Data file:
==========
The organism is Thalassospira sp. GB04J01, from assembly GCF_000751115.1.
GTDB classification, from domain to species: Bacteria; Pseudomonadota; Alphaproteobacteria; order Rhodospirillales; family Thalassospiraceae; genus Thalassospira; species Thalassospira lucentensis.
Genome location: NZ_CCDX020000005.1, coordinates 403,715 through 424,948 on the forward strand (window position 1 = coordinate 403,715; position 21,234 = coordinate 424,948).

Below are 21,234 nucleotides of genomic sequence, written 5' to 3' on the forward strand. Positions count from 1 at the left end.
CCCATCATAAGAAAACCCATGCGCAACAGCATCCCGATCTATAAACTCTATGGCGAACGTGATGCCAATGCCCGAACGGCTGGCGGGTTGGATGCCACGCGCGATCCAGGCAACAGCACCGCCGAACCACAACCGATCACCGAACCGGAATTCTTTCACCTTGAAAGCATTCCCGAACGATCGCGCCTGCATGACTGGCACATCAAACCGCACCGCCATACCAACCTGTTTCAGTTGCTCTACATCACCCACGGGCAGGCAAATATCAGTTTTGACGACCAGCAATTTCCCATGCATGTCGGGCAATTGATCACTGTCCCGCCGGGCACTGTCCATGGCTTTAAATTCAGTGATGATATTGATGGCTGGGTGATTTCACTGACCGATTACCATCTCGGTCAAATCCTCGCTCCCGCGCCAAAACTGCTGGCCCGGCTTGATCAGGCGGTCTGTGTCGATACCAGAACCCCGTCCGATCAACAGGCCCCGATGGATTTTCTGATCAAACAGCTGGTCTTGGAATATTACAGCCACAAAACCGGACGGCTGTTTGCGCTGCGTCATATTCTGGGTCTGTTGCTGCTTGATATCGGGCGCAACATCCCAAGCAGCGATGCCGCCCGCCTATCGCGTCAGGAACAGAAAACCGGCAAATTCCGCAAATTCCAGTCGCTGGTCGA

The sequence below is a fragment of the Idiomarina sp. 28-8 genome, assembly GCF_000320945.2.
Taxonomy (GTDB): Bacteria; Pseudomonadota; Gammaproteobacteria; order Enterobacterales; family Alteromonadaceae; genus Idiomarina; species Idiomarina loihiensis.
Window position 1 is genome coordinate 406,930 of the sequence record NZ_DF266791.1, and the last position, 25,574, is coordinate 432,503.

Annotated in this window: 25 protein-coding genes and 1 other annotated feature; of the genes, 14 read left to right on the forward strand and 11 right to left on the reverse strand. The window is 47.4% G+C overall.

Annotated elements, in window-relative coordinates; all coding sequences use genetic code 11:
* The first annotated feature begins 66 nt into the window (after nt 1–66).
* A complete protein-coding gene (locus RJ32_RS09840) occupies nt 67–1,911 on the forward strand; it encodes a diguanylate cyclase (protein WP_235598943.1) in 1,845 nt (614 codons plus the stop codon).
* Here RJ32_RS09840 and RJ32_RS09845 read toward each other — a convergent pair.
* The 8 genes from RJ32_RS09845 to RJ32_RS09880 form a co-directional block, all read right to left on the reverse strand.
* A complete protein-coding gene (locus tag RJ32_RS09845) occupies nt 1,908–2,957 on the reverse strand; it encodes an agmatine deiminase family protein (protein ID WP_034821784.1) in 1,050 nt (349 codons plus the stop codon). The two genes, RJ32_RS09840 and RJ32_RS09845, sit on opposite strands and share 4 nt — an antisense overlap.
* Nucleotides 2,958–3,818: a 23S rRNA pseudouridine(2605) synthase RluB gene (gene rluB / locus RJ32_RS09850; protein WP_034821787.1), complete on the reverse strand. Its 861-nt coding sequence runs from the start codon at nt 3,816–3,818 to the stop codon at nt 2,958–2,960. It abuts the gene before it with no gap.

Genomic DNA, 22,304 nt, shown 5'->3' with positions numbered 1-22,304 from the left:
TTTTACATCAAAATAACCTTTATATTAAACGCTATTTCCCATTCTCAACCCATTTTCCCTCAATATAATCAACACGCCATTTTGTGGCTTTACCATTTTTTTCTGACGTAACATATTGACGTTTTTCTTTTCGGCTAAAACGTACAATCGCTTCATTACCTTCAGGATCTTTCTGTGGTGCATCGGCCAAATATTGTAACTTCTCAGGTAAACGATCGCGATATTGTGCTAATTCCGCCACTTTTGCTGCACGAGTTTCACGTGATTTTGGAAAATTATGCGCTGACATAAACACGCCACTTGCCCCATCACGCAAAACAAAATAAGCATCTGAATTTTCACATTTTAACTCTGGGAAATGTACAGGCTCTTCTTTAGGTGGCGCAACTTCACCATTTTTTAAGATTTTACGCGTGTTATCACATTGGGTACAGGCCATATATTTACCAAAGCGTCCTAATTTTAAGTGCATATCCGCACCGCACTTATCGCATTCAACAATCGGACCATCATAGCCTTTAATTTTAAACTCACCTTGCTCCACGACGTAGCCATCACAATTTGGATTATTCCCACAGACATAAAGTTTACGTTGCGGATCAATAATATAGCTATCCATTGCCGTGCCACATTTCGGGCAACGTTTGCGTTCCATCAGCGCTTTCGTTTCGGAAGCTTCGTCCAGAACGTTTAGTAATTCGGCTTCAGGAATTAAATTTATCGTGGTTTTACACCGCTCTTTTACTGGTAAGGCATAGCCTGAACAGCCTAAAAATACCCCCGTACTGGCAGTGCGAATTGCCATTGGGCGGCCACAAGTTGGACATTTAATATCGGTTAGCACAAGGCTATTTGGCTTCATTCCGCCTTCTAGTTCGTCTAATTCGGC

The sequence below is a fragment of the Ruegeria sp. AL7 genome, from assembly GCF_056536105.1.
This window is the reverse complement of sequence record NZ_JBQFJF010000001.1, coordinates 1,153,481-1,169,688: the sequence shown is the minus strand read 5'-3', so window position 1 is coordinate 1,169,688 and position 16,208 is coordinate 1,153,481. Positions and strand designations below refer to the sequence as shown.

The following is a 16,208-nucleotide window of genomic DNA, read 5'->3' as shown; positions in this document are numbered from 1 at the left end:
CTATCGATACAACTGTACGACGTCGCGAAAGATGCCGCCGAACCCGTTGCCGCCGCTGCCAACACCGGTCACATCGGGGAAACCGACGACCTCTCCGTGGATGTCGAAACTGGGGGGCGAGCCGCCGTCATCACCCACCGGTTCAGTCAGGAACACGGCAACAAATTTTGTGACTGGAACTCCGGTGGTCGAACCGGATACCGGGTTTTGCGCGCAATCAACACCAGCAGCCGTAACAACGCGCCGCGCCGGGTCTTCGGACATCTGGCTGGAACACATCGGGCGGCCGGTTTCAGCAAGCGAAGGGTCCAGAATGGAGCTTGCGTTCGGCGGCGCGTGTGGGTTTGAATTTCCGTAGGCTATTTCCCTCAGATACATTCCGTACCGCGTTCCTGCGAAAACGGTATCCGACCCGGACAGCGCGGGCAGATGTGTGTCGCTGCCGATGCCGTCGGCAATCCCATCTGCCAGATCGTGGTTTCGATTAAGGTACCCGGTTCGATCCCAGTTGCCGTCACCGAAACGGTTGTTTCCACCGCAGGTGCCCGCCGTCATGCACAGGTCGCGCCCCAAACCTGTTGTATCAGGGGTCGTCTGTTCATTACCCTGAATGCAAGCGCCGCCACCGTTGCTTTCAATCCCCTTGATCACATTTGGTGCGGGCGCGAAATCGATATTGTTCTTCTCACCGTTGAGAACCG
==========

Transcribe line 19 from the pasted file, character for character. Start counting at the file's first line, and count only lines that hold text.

The sequence below is a fragment of the Ruegeria sp. AL7 genome, from assembly GCF_056536105.1.